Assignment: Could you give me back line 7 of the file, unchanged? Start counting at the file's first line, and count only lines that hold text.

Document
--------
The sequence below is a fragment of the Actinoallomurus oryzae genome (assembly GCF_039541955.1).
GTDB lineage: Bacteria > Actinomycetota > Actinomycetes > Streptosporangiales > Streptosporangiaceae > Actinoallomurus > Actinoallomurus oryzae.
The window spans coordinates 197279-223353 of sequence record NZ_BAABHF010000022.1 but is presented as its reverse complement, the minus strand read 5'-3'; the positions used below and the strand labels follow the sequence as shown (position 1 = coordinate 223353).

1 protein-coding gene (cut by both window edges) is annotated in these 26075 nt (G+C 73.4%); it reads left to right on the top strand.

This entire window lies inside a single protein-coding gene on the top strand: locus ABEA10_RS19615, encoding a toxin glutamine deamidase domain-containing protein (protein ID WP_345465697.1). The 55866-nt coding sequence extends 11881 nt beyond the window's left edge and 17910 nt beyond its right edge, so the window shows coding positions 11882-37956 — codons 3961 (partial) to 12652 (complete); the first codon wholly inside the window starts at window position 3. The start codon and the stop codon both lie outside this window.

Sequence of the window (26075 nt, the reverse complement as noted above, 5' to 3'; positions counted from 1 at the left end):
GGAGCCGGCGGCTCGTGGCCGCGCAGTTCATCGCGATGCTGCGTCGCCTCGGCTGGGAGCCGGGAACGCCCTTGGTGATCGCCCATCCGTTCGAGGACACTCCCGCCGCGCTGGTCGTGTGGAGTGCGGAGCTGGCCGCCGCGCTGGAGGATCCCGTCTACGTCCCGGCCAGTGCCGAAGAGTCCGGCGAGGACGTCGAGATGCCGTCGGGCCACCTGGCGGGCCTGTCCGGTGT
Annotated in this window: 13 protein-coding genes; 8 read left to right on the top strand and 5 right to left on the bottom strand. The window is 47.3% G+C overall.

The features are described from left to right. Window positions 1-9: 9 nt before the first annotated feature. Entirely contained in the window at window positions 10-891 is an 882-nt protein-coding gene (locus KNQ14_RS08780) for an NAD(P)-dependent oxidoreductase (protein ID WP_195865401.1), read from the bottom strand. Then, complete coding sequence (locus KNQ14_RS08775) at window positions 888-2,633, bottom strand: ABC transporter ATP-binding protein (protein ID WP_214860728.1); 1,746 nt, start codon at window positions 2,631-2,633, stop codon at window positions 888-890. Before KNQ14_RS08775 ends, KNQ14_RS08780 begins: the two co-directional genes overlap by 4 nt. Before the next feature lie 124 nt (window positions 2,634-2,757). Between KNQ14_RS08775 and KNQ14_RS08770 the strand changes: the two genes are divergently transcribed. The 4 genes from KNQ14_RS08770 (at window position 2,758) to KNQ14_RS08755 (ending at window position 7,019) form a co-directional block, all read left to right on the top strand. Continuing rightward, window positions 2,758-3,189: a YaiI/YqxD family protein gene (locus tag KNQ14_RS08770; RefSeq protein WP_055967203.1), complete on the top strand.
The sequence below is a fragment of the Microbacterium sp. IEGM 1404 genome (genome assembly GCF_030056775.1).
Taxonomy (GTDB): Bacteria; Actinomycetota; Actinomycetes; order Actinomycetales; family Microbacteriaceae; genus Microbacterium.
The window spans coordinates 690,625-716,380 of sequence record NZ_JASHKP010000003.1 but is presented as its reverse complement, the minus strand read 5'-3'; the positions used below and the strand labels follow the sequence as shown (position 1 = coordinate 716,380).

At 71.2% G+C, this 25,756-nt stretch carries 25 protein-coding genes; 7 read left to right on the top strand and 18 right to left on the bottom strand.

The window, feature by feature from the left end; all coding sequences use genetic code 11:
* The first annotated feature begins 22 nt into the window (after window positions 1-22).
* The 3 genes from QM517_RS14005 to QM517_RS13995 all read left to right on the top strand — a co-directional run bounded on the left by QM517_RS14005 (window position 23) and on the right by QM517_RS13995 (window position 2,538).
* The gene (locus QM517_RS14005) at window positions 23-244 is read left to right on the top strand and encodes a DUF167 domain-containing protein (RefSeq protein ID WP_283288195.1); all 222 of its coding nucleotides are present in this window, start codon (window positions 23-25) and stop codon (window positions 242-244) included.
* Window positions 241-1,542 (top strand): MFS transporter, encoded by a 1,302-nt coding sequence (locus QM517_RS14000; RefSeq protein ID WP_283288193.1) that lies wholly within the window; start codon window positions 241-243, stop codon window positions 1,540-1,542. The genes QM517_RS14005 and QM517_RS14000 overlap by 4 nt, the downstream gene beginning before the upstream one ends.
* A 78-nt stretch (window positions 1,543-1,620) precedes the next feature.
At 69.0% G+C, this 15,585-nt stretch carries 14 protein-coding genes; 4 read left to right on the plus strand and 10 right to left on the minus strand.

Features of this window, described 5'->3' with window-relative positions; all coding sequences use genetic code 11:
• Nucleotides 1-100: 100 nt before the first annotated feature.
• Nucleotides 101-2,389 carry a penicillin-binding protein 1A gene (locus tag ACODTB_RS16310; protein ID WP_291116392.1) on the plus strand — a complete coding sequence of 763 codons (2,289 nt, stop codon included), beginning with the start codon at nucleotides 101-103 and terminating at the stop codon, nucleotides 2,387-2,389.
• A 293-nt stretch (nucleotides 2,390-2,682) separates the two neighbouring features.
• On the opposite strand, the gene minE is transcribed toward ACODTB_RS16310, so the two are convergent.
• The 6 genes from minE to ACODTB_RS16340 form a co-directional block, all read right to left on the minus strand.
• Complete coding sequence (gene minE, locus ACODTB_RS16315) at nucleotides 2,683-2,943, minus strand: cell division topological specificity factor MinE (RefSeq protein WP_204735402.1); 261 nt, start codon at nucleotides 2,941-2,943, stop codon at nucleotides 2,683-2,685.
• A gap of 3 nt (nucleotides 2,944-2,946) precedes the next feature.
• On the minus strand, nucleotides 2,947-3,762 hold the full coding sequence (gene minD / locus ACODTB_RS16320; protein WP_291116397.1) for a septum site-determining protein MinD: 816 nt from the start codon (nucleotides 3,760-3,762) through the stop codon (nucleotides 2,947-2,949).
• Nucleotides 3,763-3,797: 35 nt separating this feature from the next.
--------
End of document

GGAGCCGGCGGCTCGTGGCCGCGCAGTTCATCGCGATGCTGCGTCGCCTCGGCTGGGAGCCGGGAACGCCCTTGGTGATCGCCCATCCGTTCGAGGACACTCCCGCCGCGCTGGTCGTGTGGAGTGCGGAGCTGGCCGCCGCGCTGGAGGATCCCGTCTACGTCCCGGCCAGTGCCGAAGAGTCCGGCGAGGACGTCGAGATGCCGTCGGGCCACCTGGCGGGCCTGTCCGGTGT